So a new, black raft entered my gear pile. An amazing technicolor dreamboat has entered Trina's. With them we hope to keep floating into some wild and interesting places.

And the old yellow Sherpa? What will become of it? I suspect it has not seen its last journey.

Monday, May 21, 2012


by Greg and Trina

Yesterday's annular eclipse was temptingly close. With a "mere" three hours of driving, we could have put ourselves in the path of the full event and could have seen the Ring Of Fire as the moon passed in front of the sun, leaving only a ring of sunshine visible. -- And by visible I mean "Don't look at it or you'll go blind." Three hours? And then back? For a total eclipse, we'd have done it for sure. Annular? Maybe not.

Instead, we opted to mix a little singletrack with an as-good-as-we'd-get partial eclipse. We headed for the top of a local mesa with a piece of welder's glass to filter the brightness out of the eclipsing sun. Did a little early spring riding. When the light began to look strange and shadows started to seem extra crisp, we made a pinhole projector from a leaf and saw the crescent of sunshine in the shadow on Trina's hand.

Notice the crescent of light in the leaf shadow on Trina's palm?

Then we got out our welder's glass* and camera and took a filtered look at what was going on. The dark moon passing between us and the sun had taken a big bite out of the sun's disk. Cool! Filtered green by the glass. Interesting. But we're highly biased photographers and prefer our shots to have either mountain biking (dirt) or dogs in them. So using our glass filter, we did what we could to get our favorite subject matter in the shot - and a partial eclipse.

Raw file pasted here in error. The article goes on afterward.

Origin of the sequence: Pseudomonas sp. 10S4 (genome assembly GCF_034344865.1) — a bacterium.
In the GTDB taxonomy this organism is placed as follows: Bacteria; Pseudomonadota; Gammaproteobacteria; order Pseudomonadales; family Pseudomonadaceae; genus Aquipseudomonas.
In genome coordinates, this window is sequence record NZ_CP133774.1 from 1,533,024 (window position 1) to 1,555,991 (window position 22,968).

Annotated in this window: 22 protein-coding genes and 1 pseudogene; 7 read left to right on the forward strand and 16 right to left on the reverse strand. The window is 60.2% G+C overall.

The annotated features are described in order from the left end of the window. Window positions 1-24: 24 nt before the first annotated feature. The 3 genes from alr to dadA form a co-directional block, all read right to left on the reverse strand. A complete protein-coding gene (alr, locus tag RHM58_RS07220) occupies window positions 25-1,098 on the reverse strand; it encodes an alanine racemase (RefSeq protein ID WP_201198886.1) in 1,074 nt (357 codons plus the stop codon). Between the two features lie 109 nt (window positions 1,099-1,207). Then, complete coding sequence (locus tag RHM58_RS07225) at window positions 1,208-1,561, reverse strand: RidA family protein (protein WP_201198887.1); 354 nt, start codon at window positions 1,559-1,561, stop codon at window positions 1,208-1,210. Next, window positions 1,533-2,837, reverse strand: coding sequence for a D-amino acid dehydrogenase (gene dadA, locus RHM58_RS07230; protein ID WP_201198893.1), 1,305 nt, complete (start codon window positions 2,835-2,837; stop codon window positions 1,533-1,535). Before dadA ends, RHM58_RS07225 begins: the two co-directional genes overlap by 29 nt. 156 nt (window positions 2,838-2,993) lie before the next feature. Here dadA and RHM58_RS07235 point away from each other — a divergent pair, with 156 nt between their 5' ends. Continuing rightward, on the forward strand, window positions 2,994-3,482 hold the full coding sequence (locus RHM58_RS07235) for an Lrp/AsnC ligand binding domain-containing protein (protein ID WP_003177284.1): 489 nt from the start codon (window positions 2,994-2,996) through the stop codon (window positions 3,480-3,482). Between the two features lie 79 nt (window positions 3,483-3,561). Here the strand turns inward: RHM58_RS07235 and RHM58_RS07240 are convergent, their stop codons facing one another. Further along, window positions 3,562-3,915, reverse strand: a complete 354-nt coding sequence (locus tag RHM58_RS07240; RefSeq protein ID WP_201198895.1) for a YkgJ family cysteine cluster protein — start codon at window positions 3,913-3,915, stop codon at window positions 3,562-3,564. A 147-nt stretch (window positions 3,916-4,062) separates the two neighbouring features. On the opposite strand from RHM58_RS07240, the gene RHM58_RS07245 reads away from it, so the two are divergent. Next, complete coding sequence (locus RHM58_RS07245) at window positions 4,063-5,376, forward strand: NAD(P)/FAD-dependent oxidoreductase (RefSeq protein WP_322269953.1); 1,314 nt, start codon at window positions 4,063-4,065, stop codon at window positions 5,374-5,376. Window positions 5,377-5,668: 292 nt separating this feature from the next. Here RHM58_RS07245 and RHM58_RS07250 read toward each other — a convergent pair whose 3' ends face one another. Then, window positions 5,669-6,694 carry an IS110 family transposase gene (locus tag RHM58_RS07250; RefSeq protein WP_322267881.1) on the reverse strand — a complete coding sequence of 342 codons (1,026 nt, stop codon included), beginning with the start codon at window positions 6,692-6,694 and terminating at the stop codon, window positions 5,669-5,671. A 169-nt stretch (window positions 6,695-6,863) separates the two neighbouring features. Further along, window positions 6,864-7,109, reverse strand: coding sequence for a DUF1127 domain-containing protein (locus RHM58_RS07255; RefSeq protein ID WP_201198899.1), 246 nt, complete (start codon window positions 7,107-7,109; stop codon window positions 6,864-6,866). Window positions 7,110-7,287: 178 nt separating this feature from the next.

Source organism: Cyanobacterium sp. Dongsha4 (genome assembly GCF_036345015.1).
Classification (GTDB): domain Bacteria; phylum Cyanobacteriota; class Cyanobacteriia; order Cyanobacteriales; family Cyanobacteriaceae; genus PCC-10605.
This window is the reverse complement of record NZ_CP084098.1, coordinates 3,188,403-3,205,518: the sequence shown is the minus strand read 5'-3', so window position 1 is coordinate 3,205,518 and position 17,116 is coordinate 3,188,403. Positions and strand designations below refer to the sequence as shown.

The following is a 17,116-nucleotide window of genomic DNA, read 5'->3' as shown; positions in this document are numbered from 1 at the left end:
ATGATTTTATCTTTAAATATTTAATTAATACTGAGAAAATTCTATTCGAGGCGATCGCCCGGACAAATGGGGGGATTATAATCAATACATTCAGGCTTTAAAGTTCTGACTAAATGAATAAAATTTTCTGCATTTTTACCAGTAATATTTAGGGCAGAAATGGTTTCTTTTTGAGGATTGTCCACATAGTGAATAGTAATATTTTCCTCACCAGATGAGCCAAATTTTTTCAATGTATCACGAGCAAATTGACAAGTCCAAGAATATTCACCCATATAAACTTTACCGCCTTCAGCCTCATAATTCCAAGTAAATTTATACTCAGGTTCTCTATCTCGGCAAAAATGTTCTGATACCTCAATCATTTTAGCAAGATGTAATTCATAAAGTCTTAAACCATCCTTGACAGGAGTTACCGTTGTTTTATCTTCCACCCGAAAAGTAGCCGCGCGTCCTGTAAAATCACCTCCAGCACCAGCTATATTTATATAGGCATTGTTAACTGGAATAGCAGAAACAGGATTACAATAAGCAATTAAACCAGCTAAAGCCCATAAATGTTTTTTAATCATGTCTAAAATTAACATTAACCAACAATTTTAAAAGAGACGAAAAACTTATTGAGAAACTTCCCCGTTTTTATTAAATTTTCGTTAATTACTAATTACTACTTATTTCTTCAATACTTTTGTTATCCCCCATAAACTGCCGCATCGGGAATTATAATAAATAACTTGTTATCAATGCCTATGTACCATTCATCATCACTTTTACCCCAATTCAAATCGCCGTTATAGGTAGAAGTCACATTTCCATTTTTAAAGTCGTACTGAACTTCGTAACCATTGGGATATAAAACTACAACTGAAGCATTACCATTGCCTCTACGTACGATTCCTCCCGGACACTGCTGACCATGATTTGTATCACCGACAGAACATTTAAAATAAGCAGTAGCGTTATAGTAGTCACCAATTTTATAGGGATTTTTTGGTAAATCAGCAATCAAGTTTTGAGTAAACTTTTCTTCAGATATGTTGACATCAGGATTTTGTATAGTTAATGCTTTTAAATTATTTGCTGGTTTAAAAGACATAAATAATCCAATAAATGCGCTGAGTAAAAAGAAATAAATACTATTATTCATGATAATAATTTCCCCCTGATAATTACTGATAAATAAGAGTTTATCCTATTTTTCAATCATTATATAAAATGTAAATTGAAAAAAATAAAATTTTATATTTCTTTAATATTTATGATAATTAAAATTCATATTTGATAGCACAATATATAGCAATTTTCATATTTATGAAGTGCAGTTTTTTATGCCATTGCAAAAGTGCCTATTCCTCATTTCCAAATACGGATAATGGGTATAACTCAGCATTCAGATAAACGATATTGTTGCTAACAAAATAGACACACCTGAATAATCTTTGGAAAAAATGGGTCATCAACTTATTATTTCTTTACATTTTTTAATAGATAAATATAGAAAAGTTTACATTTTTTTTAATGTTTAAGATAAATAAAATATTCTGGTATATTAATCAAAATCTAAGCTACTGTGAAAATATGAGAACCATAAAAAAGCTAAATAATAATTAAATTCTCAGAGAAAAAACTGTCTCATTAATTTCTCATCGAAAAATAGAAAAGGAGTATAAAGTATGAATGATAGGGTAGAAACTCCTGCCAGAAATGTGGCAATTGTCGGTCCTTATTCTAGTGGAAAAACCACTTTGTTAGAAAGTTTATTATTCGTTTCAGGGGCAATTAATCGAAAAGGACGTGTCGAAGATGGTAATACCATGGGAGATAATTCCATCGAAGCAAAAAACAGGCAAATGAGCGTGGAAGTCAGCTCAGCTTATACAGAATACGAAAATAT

The result is a little quirky and, I think, interesting. Draw your own conclusions.

*Tech note: Welder's glass #14 is considered dark and filtered enough for safe eclipse viewing. The hardware store was sold out of #14. Instead we got #12. We couldn't safely look at the sun. Instead we used the indirect "pinhole projector" method. And let the camera look through the filter at the sun. Which seemed to work fine. And hopefully we didn't burn any holes in the camera sensor.

Then the eclipsing sun dropped into some scud on the horizon. Leaving us with dirt. Dog. Sunset.

Sunday, May 20, 2012

Somewhere in the Desert - Part 3 - Extreme Edition!

Like most explorers and athletes, Trina, the dogs and I are highly inclined to push the envelope. We are constantly striving for that which is bigger, better, faster. We seek out that which is more and more commonly referred to as "Extreme" (and/or The "X-Treme") as a way of testing our limits. And, more importantly, as a way of drawing attention to ourselves so that we can post about our self-absorbed "Radness" on this here blog.

Sure, we dabble in hiking, mountain biking, and rafting. But we don't really "Go Where No One Had Gone Before" with those pursuits. And we are unlikely to enter the eternal halls of momentary fame on the internet for those types of adventures.

No, when we really, really want to "Go Big" we focus all our energy on the kind of activities at which we truly excel. I don't mean to brag here (I mean, I do, but I don't want to make it seem too obvious) but through diligent practice, training and dedication, we are now at the top of our game. We have reached a peak. We are doing what we do at a level that has rarely been achieved by anyone, ever.

Thus, we hereby (ever so humbly, yet cockily) present: Extreme Napping. Extreme Strolling. Extreme Hanging Out and Taking Photos of Tiny Things That Happen To Be Nearby.

Be warned, however. These activities are performed by highly trained practitioners. Consult your doctor. Do not attempt to repeat these sorts of stunts yourself at home. Instead, go outside somewhere in the desert and attempt them.